Rules exist for keiki’s med records

| October 14, 2015 | 0 Comments


Cpl. Angelique Jefferson
Regional Health Command-Pacific
Public Affairs
HONOLULU — As a parent, either biological or a stepparent, one of the most confusing things can be your child’s medical records.

Who has access to them? What are the policies, rules and regulations that cover who can and cannot access a child’s medical records?

Learn guidelines
You may be surprised as to what you find out.

One of the most frustrating parts of a medical professional’s job is dealing with the release of a child’s medical information to divorced parents, parents that are divorcing or parents who are remarried to a person other than that child’s biological parent.

The most recent information on this issue was released from Medical Command on July 1, and it specifically addresses the release of a child’s medical information to biological parents, stepparents or even a primary caregiver, who could potentially be a child’s aunt or uncle or even grandparents.

A child’s medical information includes, but is not limited to, written medical records, verbal disclosures, like office visits, and telephone calls.

A stepparent does not have the same right of access to a minor child’s medical information as a biological parent; however, the biological parent who married the stepparent can give the stepparent a written medical power of attorney (POA) on behalf of the child.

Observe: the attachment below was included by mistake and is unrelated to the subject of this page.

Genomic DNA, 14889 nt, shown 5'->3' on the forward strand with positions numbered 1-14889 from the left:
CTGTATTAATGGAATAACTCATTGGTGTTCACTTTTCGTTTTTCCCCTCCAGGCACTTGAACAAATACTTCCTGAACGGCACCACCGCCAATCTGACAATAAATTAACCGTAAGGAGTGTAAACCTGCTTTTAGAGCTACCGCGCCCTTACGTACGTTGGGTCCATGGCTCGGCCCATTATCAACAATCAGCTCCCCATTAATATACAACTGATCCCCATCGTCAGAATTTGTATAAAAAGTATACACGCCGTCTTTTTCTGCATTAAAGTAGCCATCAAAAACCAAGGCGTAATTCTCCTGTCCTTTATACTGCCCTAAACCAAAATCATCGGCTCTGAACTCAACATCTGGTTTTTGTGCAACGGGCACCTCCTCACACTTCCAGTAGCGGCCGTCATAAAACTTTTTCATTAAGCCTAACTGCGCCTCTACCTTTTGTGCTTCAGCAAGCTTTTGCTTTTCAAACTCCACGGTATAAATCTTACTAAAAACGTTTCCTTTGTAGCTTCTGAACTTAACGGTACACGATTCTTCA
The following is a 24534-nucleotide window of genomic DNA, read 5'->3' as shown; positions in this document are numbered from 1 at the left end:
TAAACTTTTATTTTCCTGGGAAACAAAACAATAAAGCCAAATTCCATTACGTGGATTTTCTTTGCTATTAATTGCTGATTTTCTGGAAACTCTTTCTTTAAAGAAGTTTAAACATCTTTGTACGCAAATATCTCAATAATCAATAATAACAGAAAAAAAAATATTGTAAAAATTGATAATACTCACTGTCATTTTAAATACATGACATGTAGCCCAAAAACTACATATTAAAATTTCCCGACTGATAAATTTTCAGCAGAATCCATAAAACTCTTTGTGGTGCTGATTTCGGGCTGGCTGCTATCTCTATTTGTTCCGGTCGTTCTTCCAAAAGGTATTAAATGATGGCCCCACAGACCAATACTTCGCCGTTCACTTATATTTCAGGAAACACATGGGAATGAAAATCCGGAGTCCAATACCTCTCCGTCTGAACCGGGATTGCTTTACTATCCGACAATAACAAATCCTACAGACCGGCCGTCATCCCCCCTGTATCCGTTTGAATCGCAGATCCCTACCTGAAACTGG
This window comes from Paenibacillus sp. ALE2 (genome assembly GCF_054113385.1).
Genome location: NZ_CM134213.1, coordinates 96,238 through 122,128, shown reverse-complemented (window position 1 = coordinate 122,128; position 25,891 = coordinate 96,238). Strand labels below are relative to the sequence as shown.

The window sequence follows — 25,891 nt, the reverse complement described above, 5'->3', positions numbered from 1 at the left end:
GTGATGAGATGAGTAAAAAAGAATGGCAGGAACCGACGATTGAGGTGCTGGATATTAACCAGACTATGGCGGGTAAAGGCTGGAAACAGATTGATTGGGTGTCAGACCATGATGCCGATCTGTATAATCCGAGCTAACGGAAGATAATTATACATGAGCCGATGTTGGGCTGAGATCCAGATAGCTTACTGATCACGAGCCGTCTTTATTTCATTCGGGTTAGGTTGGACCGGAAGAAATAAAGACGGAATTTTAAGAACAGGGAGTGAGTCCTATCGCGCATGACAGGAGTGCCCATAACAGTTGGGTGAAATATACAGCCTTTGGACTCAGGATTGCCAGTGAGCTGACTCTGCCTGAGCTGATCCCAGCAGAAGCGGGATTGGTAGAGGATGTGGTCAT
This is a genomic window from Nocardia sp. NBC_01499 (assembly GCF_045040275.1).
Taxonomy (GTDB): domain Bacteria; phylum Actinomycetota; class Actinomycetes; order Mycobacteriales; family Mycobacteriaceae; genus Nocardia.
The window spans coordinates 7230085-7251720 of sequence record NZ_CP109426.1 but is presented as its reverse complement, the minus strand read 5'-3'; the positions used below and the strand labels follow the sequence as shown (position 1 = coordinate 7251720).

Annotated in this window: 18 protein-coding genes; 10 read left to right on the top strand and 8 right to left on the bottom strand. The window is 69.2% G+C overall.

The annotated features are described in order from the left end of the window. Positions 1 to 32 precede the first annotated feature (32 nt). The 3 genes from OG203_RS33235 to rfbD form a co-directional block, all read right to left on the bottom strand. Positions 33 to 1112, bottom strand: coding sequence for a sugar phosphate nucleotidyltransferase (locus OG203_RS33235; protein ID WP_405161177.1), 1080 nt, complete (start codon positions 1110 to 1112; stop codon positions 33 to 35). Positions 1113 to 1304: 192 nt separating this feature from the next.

This medical POA enables the stepparent to receive the child’s medical information, oral release of information during appointments or even schedule doctor’s appointments. This is true even if the two original biological parents are divorced and one or both are remarried.

Bottom line
The bottom line is, any new spouse (stepparent) must have a medical POA from the biological parent in order to receive medical information about the stepchild, even if the stepparent is the service member or sponsor.

Of course, like most situations, there could be a special circumstance that arises.
The only time a biological parent can be excluded from receiving his/her own child’s health care information is by a court order. It does not matter if one biological parent has sole custody or physical custody. A court order would have to specifically prohibit the biological parent from receiving a child’s medical information.

Adoption rules
Adoption is another special circumstance that has its own rules.

When a stepparent has legally adopted his/her spouse’s biological child, he/she will then have the same rights to the child’s medical information. The adoption papers should be presented to the clinic only once, at which it then becomes a permanent part of that child’s record.

The matrix listed will give a quick and easy guide as to who has access to a minor’s medical information and who does not. Primary care providers, pediatricians, Emergency Department providers and specialty clinics caring for TRICARE beneficiaries suggest that biological parent(s) give a health care power of attorney to the stepparent, if he/she wants the stepparent to have access to the minor’s medical information.

TAMC contacts
Biological parents who need to get a medical power of attorney are welcome to visit the Tripler Army Medical Center’s Judge  Advocate General Office or call (808) 433-2472 to obtain a medical POA.

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Category: Community, Health

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